IR-2003-66, May 15, 2003
WASHINGTON — In two rulings issued today, the Internal Revenue Service clarified the tax treatment of certain medical expenses. The guidance affects the ability of taxpayers to claim these expenses when itemizing deductions.
Taxpayers who itemize may claim medical expenses only to the extent they exceed 7.5 percent of adjusted gross income. Even though more than one-third of taxpayers itemize deductions, fewer than six percent claim medical expenses.
The rulings cover five subjects:
Nonprescription drugs recommended by a doctor.
Nonprescription equipment, supplies, or diagnostic devices.
Breast reconstruction surgery.
Vision correction surgery.
Teeth whitening procedures.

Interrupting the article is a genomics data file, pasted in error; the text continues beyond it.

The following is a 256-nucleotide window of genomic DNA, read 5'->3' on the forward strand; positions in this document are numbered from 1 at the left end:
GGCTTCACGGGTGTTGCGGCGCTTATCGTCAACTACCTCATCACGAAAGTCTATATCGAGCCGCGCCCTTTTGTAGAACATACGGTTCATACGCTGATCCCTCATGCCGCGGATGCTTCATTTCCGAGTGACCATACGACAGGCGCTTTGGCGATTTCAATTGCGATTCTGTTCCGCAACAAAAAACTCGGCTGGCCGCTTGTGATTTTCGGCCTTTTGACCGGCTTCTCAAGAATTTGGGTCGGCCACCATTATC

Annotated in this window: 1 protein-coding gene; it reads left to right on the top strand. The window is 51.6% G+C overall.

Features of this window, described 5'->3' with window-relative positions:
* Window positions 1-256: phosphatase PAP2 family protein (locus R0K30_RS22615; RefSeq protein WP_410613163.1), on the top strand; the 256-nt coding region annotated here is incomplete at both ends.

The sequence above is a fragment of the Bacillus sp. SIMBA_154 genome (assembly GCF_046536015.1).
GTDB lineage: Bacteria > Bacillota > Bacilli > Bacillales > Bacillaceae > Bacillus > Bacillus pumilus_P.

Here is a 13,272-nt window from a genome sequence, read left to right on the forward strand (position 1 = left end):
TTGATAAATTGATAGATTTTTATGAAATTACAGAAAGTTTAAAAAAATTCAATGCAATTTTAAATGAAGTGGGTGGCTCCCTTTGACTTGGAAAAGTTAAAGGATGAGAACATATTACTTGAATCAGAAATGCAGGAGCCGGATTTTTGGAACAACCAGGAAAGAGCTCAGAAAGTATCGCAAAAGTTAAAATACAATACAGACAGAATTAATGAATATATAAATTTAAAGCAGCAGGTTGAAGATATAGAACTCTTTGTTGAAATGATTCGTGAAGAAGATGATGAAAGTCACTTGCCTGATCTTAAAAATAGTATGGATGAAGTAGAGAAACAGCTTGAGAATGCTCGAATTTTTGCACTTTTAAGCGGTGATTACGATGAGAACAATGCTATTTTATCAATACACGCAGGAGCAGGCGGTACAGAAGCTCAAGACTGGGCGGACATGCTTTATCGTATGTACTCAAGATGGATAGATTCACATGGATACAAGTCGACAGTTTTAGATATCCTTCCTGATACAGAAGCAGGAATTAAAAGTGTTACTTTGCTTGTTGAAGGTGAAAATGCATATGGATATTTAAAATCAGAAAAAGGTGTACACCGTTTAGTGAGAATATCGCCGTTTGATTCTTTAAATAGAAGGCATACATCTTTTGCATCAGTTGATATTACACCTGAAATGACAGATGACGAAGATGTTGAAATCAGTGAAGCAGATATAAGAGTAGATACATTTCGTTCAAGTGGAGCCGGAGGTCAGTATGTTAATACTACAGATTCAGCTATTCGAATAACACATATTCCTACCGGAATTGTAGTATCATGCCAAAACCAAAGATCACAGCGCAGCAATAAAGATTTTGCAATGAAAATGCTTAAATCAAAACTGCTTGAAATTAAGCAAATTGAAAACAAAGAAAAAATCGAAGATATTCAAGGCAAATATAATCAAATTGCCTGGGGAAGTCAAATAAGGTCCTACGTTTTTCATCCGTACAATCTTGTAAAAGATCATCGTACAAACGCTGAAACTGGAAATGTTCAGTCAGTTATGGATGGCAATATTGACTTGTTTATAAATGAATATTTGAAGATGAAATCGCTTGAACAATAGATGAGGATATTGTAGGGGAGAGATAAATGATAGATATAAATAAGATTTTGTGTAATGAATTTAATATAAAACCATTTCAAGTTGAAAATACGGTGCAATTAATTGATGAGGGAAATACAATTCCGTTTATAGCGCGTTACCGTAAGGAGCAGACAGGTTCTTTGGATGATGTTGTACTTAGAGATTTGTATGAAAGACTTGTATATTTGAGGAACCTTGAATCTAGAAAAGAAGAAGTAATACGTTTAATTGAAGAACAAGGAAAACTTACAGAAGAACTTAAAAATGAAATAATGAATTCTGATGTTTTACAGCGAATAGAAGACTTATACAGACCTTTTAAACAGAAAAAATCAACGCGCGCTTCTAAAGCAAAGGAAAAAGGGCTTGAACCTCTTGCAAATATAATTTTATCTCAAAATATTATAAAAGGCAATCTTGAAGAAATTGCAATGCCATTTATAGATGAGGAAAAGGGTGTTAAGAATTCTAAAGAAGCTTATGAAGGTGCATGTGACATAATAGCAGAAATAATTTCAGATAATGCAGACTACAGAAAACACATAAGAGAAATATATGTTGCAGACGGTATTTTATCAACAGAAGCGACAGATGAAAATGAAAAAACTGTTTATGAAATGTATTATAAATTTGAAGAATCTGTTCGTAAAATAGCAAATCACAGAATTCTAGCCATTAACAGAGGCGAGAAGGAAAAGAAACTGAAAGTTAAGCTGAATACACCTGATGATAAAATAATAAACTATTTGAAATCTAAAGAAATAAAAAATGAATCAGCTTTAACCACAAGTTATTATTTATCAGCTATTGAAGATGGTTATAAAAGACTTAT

The law limits the deduction for medicine or drugs to insulin and those drugs that require a prescription. Even when recommended by a doctor, medicines available over-the-counter are not deductible. However, this limitation does not apply to other nonprescription items, such as bandages, crutches, thermometers, or blood sugar test kits.
If otherwise qualifying as related to medical care, such items are deductible.
The law does not allow a deduction for cosmetic surgery or similar procedures, unless needed to correct a deformity related to an injury, disease, or congenital abnormality, to meaningfully promote the proper function of the body, or to prevent or treat illness or disease.
Thus, breast reconstruction after a mastectomy or vision correction by laser surgery would be deductible expenses. However, merely improving appearance is not enough for a procedure to qualify as deductible. Hence, treatment of tooth discoloration, which doesn't promote the proper function of the body and doesn't correct a deformity, is not a deductible medical expense.